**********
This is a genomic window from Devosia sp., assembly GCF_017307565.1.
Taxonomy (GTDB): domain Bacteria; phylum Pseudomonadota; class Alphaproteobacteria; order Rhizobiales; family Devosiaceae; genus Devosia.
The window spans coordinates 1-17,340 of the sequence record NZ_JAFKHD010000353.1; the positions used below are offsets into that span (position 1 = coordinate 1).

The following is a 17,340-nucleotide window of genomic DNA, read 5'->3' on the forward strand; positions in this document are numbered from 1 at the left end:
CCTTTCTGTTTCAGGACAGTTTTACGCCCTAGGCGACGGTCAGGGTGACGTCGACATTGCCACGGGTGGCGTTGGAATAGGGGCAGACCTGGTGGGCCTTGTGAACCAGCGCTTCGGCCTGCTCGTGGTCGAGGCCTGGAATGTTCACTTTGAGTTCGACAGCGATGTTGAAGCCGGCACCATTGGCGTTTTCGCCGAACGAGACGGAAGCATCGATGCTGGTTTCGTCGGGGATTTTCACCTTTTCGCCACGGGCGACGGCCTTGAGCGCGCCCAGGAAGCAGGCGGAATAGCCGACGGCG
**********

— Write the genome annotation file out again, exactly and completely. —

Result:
This is a genomic window from Devosia sp., assembly GCF_017307565.1.
Taxonomy (GTDB): domain Bacteria; phylum Pseudomonadota; class Alphaproteobacteria; order Rhizobiales; family Devosiaceae; genus Devosia.
The window spans coordinates 1-17,340 of the sequence record NZ_JAFKHD010000353.1; the positions used below are offsets into that span (position 1 = coordinate 1).

The following is a 17,340-nucleotide window of genomic DNA, read 5'->3' on the forward strand; positions in this document are numbered from 1 at the left end:
CCTTTCTGTTTCAGGACAGTTTTACGCCCTAGGCGACGGTCAGGGTGACGTCGACATTGCCACGGGTGGCGTTGGAATAGGGGCAGACCTGGTGGGCCTTGTGAACCAGCGCTTCGGCCTGCTCGTGGTCGAGGCCTGGAATGTTCACTTTGAGTTCGACAGCGATGTTGAAGCCGGCACCATTGGCGTTTTCGCCGAACGAGACGGAAGCATCGATGCTGGTTTCGTCGGGGATTTTCACCTTTTCGCCACGGGCGACGGCCTTGAGCGCGCCCAGGAAGCAGGCGGAATAGCCGACGGCG